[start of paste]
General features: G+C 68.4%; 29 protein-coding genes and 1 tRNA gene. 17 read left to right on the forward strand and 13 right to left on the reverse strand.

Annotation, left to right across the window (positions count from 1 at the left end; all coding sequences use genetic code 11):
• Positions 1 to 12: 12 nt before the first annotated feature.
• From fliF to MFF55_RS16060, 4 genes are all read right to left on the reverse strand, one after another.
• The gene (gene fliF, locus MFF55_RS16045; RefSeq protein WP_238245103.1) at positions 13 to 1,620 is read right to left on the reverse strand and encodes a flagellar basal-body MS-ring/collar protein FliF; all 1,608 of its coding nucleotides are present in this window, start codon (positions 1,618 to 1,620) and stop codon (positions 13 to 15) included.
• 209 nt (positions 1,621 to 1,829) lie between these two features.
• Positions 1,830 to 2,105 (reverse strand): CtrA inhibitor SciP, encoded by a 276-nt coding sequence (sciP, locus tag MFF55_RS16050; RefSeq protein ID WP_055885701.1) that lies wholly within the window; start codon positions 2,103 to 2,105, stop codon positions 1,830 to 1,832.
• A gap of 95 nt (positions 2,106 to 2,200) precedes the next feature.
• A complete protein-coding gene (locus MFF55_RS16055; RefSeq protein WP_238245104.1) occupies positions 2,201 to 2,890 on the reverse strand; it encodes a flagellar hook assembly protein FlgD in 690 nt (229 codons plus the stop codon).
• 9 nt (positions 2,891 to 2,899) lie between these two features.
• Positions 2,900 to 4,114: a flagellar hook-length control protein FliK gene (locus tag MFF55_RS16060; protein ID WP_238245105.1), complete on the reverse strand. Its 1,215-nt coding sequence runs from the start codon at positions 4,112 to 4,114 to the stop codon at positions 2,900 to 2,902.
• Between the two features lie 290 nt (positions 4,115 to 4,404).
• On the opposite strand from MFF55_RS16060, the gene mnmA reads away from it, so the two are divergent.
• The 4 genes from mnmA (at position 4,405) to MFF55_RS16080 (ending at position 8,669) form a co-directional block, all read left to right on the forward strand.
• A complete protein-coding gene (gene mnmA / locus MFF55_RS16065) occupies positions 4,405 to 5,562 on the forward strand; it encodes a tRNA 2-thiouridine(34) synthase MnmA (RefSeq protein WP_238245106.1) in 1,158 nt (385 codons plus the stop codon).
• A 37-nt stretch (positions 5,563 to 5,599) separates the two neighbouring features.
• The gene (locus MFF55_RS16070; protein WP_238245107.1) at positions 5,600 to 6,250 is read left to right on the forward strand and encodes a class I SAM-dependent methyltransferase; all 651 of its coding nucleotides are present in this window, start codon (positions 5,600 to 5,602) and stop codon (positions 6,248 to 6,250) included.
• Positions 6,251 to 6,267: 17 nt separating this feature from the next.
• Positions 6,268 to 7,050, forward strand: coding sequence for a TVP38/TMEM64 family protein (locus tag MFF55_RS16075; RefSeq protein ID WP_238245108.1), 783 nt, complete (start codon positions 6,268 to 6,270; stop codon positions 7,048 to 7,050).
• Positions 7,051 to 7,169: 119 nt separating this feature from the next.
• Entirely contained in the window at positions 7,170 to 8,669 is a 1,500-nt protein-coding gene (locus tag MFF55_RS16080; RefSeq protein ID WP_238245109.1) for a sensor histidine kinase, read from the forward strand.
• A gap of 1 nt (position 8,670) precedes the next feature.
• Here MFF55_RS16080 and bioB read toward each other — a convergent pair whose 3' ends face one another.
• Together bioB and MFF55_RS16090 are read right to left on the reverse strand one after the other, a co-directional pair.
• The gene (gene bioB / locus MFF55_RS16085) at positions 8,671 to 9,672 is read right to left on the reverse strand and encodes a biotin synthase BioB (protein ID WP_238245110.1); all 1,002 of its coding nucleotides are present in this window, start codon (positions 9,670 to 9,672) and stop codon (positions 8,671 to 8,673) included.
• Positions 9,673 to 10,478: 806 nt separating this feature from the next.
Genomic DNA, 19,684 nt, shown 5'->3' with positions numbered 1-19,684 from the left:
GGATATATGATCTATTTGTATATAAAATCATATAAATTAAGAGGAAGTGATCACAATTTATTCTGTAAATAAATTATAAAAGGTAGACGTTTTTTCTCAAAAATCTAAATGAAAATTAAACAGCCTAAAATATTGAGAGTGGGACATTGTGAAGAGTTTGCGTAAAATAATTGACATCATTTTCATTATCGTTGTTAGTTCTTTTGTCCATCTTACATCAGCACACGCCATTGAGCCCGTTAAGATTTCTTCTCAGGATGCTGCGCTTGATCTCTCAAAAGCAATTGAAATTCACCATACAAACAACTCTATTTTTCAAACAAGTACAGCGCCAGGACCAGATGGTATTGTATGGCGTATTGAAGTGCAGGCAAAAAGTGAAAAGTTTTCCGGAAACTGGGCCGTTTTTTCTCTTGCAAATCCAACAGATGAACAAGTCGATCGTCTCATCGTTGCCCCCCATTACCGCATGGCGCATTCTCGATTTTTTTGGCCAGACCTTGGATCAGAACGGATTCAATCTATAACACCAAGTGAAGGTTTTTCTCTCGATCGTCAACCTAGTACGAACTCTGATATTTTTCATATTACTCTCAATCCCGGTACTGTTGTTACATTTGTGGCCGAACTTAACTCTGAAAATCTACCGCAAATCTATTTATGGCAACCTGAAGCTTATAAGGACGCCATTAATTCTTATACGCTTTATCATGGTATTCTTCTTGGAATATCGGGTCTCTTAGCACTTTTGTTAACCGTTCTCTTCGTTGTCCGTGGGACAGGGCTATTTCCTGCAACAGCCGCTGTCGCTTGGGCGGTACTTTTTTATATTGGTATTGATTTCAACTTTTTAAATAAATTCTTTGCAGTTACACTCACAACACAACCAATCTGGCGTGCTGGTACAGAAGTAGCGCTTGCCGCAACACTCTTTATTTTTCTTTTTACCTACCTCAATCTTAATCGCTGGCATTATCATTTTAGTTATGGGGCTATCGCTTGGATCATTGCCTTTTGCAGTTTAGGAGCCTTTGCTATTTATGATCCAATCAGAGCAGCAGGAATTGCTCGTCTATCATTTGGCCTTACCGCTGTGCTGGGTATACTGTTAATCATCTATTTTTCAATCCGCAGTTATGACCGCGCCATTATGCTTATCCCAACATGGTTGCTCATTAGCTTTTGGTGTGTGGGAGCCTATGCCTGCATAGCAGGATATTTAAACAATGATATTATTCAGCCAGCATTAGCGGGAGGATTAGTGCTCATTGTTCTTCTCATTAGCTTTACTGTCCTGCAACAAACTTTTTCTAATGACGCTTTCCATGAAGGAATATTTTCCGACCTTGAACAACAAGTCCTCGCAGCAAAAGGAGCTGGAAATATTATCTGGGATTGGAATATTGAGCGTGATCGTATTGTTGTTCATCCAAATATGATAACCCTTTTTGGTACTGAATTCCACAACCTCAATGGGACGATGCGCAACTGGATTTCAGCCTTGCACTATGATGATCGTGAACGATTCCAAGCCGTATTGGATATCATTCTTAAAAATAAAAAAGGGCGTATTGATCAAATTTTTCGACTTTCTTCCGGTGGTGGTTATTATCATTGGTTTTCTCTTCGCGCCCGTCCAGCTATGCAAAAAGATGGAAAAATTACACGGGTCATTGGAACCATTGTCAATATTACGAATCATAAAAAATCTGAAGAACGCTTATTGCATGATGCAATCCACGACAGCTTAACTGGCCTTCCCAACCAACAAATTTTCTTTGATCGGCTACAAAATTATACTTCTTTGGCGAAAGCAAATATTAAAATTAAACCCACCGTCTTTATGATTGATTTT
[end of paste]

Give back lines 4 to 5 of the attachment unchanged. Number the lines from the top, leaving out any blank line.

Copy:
• From fliF to MFF55_RS16060, 4 genes are all read right to left on the reverse strand, one after another.
• The gene (gene fliF, locus MFF55_RS16045; RefSeq protein WP_238245103.1) at positions 13 to 1,620 is read right to left on the reverse strand and encodes a flagellar basal-body MS-ring/collar protein FliF; all 1,608 of its coding nucleotides are present in this window, start codon (positions 1,618 to 1,620) and stop codon (positions 13 to 15) included.